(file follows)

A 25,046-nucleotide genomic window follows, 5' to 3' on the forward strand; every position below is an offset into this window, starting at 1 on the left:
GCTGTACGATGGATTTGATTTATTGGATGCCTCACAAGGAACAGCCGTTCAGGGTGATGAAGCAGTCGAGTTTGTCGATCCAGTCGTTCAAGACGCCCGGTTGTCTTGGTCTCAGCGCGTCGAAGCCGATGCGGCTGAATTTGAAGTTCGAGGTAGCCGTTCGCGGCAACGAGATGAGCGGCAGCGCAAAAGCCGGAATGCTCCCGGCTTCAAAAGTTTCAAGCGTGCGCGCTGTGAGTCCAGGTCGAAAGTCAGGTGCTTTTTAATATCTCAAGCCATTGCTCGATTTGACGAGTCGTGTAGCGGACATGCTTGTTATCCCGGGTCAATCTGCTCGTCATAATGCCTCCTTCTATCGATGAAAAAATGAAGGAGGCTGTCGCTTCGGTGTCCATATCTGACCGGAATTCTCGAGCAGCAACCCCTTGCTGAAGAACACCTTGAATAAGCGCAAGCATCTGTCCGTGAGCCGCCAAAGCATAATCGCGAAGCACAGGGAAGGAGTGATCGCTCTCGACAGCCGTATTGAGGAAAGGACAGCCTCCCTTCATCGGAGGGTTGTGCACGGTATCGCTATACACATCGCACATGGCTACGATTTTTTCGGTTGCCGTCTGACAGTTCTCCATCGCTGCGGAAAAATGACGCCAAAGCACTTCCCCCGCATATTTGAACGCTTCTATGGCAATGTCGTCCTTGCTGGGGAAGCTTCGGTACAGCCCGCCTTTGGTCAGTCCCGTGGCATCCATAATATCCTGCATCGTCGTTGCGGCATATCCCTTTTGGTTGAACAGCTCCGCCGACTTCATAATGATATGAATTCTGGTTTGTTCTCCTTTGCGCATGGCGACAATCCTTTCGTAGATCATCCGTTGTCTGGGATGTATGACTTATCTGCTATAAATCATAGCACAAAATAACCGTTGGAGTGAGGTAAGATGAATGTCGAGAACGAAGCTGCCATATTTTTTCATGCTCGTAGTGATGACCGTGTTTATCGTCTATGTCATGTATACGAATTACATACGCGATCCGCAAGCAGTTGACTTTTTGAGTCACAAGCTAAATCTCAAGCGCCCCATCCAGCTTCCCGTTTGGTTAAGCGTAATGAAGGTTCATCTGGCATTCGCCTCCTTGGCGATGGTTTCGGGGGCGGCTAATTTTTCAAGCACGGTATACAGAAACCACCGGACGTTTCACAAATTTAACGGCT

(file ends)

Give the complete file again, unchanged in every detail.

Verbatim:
A 25,046-nucleotide genomic window follows, 5' to 3' on the forward strand; every position below is an offset into this window, starting at 1 on the left:
GCTGTACGATGGATTTGATTTATTGGATGCCTCACAAGGAACAGCCGTTCAGGGTGATGAAGCAGTCGAGTTTGTCGATCCAGTCGTTCAAGACGCCCGGTTGTCTTGGTCTCAGCGCGTCGAAGCCGATGCGGCTGAATTTGAAGTTCGAGGTAGCCGTTCGCGGCAACGAGATGAGCGGCAGCGCAAAAGCCGGAATGCTCCCGGCTTCAAAAGTTTCAAGCGTGCGCGCTGTGAGTCCAGGTCGAAAGTCAGGTGCTTTTTAATATCTCAAGCCATTGCTCGATTTGACGAGTCGTGTAGCGGACATGCTTGTTATCCCGGGTCAATCTGCTCGTCATAATGCCTCCTTCTATCGATGAAAAAATGAAGGAGGCTGTCGCTTCGGTGTCCATATCTGACCGGAATTCTCGAGCAGCAACCCCTTGCTGAAGAACACCTTGAATAAGCGCAAGCATCTGTCCGTGAGCCGCCAAAGCATAATCGCGAAGCACAGGGAAGGAGTGATCGCTCTCGACAGCCGTATTGAGGAAAGGACAGCCTCCCTTCATCGGAGGGTTGTGCACGGTATCGCTATACACATCGCACATGGCTACGATTTTTTCGGTTGCCGTCTGACAGTTCTCCATCGCTGCGGAAAAATGACGCCAAAGCACTTCCCCCGCATATTTGAACGCTTCTATGGCAATGTCGTCCTTGCTGGGGAAGCTTCGGTACAGCCCGCCTTTGGTCAGTCCCGTGGCATCCATAATATCCTGCATCGTCGTTGCGGCATATCCCTTTTGGTTGAACAGCTCCGCCGACTTCATAATGATATGAATTCTGGTTTGTTCTCCTTTGCGCATGGCGACAATCCTTTCGTAGATCATCCGTTGTCTGGGATGTATGACTTATCTGCTATAAATCATAGCACAAAATAACCGTTGGAGTGAGGTAAGATGAATGTCGAGAACGAAGCTGCCATATTTTTTCATGCTCGTAGTGATGACCGTGTTTATCGTCTATGTCATGTATACGAATTACATACGCGATCCGCAAGCAGTTGACTTTTTGAGTCACAAGCTAAATCTCAAGCGCCCCATCCAGCTTCCCGTTTGGTTAAGCGTAATGAAGGTTCATCTGGCATTCGCCTCCTTGGCGATGGTTTCGGGGGCGGCTAATTTTTCAAGCACGGTATACAGAAACCACCGGACGTTTCACAAATTTAACGGCT